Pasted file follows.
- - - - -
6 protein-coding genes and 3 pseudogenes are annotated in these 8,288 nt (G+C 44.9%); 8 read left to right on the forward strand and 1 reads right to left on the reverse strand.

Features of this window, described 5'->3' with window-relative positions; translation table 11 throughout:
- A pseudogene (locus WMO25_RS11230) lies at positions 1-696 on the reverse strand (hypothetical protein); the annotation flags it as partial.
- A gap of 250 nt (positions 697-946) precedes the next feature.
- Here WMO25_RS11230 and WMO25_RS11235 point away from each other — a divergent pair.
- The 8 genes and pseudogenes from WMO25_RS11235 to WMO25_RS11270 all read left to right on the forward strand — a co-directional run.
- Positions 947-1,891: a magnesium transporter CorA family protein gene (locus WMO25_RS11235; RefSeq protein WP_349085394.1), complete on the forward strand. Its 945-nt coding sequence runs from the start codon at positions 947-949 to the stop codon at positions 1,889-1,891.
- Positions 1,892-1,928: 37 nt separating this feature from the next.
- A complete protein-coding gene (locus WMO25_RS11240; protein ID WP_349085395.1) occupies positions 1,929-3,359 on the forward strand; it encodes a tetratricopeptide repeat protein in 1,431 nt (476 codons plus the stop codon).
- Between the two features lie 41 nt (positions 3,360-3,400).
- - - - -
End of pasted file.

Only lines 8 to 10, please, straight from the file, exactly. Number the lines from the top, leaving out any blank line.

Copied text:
- Positions 1,892-1,928: 37 nt separating this feature from the next.
- A complete protein-coding gene (locus WMO25_RS11240; protein ID WP_349085395.1) occupies positions 1,929-3,359 on the forward strand; it encodes a tetratricopeptide repeat protein in 1,431 nt (476 codons plus the stop codon).
- Between the two features lie 41 nt (positions 3,360-3,400).